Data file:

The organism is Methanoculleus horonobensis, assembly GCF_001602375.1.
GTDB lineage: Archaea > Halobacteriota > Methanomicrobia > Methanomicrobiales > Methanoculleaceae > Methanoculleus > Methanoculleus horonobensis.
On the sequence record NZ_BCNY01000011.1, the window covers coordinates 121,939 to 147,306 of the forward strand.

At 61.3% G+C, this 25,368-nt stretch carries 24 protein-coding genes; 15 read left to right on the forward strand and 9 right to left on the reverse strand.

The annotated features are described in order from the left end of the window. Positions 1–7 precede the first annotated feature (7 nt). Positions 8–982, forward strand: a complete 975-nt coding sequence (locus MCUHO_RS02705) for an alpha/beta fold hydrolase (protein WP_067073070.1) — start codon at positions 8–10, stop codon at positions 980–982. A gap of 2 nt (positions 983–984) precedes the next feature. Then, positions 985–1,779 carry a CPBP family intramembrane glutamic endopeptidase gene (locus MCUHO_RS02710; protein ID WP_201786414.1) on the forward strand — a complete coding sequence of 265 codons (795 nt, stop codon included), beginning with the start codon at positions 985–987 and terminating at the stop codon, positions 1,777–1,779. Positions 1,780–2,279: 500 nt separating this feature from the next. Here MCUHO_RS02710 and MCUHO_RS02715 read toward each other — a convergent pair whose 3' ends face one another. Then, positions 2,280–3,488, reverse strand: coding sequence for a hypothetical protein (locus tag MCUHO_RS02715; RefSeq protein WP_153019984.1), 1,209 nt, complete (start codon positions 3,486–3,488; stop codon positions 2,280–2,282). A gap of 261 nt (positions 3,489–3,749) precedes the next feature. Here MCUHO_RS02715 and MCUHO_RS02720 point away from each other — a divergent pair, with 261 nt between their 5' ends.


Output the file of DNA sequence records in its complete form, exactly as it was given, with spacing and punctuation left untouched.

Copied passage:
The organism is Methanoculleus horonobensis, assembly GCF_001602375.1.
GTDB lineage: Archaea > Halobacteriota > Methanomicrobia > Methanomicrobiales > Methanoculleaceae > Methanoculleus > Methanoculleus horonobensis.
On the sequence record NZ_BCNY01000011.1, the window covers coordinates 121,939 to 147,306 of the forward strand.

At 61.3% G+C, this 25,368-nt stretch carries 24 protein-coding genes; 15 read left to right on the forward strand and 9 right to left on the reverse strand.

The annotated features are described in order from the left end of the window. Positions 1–7 precede the first annotated feature (7 nt). Positions 8–982, forward strand: a complete 975-nt coding sequence (locus MCUHO_RS02705) for an alpha/beta fold hydrolase (protein WP_067073070.1) — start codon at positions 8–10, stop codon at positions 980–982. A gap of 2 nt (positions 983–984) precedes the next feature. Then, positions 985–1,779 carry a CPBP family intramembrane glutamic endopeptidase gene (locus MCUHO_RS02710; protein ID WP_201786414.1) on the forward strand — a complete coding sequence of 265 codons (795 nt, stop codon included), beginning with the start codon at positions 985–987 and terminating at the stop codon, positions 1,777–1,779. Positions 1,780–2,279: 500 nt separating this feature from the next. Here MCUHO_RS02710 and MCUHO_RS02715 read toward each other — a convergent pair whose 3' ends face one another. Then, positions 2,280–3,488, reverse strand: coding sequence for a hypothetical protein (locus tag MCUHO_RS02715; RefSeq protein WP_153019984.1), 1,209 nt, complete (start codon positions 3,486–3,488; stop codon positions 2,280–2,282). A gap of 261 nt (positions 3,489–3,749) precedes the next feature. Here MCUHO_RS02715 and MCUHO_RS02720 point away from each other — a divergent pair, with 261 nt between their 5' ends.